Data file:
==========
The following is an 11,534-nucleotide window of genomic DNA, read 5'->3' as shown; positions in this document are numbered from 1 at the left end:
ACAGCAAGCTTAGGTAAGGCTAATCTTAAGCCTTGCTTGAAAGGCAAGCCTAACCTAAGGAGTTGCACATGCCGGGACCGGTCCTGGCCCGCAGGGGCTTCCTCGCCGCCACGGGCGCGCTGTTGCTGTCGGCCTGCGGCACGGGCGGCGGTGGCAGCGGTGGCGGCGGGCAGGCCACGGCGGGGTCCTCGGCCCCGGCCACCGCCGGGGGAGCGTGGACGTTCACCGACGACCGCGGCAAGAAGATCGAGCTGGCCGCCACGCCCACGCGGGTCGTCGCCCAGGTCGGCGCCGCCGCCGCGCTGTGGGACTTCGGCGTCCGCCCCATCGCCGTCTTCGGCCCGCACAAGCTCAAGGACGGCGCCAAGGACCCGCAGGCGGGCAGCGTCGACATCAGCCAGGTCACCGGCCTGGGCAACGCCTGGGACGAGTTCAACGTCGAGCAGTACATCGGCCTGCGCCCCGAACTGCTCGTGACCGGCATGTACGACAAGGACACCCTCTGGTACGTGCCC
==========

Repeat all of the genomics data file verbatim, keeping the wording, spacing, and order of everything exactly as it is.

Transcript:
The following is an 11,534-nucleotide window of genomic DNA, read 5'->3' as shown; positions in this document are numbered from 1 at the left end:
ACAGCAAGCTTAGGTAAGGCTAATCTTAAGCCTTGCTTGAAAGGCAAGCCTAACCTAAGGAGTTGCACATGCCGGGACCGGTCCTGGCCCGCAGGGGCTTCCTCGCCGCCACGGGCGCGCTGTTGCTGTCGGCCTGCGGCACGGGCGGCGGTGGCAGCGGTGGCGGCGGGCAGGCCACGGCGGGGTCCTCGGCCCCGGCCACCGCCGGGGGAGCGTGGACGTTCACCGACGACCGCGGCAAGAAGATCGAGCTGGCCGCCACGCCCACGCGGGTCGTCGCCCAGGTCGGCGCCGCCGCCGCGCTGTGGGACTTCGGCGTCCGCCCCATCGCCGTCTTCGGCCCGCACAAGCTCAAGGACGGCGCCAAGGACCCGCAGGCGGGCAGCGTCGACATCAGCCAGGTCACCGGCCTGGGCAACGCCTGGGACGAGTTCAACGTCGAGCAGTACATCGGCCTGCGCCCCGAACTGCTCGTGACCGGCATGTACGACAAGGACACCCTCTGGTACGTGCCC